Depression Isn't All in Your Head

The jury’s still out on whether inflammatory diseases cause depression, more and more studies are showing that there is, at the very least, a link between the two. Recently, a study was conducted specifically to take a look at whether the link between inflammation and depression plays out differently between men and women. The findings might be a huge step towards understanding what causes depression in certain focus groups.

In this article, we’ll discuss:

  1. The previous research that has led to this study on inflammation and depression;
  2. how this particular study was carried out;
  3. and the findings.

Previous Research

One of the symptoms of inflammation, called anhedonia, is also recognized as a symptom of depression. While this doesn’t necessarily prove a link between inflammation and depression, it does show a correlation. Anhedonia is defined in the DSM-5 as “a markedly decreased interest or pleasure in almost all activities.” With inflammatory diseases, anhedonia appears more frequently among people who experience higher levels of inflammation.

This decreased interest also shows up in people with depression, usually referred to by people in the field as a lost of positive interest in things that used to bring joy or pleasure, such as going out with friends, walking their dog, or even just eating their favorite foods. Even more important to this study: women are nearly twice as likely to be diagnosed with depression as men are, and of those symptoms they experience most frequently, anhedonia is cited the most often.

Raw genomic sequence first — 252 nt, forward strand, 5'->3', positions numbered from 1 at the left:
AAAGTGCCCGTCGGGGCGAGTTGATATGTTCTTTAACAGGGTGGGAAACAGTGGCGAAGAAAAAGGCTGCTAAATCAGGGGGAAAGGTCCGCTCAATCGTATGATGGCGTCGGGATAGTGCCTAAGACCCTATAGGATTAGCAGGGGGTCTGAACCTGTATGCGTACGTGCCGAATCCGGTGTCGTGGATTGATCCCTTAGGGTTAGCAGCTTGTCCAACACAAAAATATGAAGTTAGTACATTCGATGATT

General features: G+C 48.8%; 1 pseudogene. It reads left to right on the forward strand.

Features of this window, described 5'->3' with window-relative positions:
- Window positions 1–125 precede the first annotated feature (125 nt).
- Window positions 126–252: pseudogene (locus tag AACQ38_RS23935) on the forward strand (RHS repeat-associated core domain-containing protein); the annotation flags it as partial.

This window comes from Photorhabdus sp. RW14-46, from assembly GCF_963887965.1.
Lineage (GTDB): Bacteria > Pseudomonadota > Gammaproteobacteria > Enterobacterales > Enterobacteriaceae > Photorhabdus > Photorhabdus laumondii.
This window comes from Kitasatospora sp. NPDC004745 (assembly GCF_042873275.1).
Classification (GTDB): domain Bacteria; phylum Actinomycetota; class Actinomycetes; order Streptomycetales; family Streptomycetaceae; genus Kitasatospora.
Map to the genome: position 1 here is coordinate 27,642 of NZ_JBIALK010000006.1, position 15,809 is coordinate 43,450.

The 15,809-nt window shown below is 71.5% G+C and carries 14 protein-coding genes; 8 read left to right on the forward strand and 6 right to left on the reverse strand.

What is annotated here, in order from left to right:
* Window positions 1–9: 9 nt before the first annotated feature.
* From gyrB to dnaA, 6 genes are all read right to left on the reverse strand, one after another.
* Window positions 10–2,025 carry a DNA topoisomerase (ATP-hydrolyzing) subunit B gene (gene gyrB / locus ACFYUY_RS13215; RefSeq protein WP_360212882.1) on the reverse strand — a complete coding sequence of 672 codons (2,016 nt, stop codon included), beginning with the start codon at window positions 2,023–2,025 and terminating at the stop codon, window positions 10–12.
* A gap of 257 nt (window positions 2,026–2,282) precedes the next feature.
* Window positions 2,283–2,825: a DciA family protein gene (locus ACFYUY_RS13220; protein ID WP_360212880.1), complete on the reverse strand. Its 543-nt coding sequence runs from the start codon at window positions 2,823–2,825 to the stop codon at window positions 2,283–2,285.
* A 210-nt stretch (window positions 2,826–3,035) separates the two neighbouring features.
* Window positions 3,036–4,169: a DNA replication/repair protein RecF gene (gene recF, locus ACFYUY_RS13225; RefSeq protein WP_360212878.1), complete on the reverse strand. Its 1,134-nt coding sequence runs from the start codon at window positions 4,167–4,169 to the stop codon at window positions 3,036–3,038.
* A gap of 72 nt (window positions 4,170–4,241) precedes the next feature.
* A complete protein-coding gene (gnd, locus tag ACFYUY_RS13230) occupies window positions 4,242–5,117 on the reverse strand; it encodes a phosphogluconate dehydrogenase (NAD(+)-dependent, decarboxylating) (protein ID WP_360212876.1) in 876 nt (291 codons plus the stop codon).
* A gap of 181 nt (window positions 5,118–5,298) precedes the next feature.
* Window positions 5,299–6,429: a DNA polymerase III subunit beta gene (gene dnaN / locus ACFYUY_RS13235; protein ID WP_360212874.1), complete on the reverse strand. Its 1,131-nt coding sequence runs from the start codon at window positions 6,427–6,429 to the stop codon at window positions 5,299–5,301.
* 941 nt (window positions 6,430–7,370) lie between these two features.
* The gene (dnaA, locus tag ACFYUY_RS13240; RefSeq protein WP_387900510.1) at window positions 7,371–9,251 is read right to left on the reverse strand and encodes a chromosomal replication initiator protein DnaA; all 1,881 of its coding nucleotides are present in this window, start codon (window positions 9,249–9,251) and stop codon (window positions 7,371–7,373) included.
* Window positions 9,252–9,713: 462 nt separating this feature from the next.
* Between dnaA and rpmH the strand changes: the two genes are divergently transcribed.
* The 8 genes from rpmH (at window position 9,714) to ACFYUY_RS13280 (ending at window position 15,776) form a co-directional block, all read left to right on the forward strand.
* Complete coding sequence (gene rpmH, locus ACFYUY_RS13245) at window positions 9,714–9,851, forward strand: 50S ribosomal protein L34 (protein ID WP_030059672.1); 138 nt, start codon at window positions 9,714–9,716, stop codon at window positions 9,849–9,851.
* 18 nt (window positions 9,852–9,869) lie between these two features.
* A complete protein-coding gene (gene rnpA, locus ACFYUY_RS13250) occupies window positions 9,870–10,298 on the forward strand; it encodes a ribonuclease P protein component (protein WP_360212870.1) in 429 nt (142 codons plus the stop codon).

A woman with cracks on her skin
Inflammation can make it difficult to get out of bed, which can later lead to depression as well.

The Study

The main goal of the study was to find out if the apparent like between depression and inflammation manifests itself differently among men and women. For the study, researchers induced inflammation in voluntary participants using a substance called endotoxin, which, according to the researchers themselves, “increases inflammation in a safe, time-limited manner.” Another group was given a placebo.

When the inflammation reached its peak, the researchers scanned the patients’ brains with an fMRI machine while introducing them to a game that was designed to grow their anticipation for a cash reward. During the scans, they looked for activity specifically in the “reward-center” of the brain.

The Findings

At the conclusion of the study, the results showed that compared to the placebo group, the women who experienced the greatest amount of inflammation also saw the greatest decrease in brain reward-center activity, meaning the anhedonia was present. These findings were not found among men. 

This is the first study that has shown there is a sex difference in neural response to inflammation--which may account for why women experience depression at a much higher rate than men.

While this study still can’t prove that there is a direct causal link between inflammation and depression, it does further strengthen the link between them. The evidence would suggest that there is, at the very least, a good chance that depression can be influenced by inflammation.


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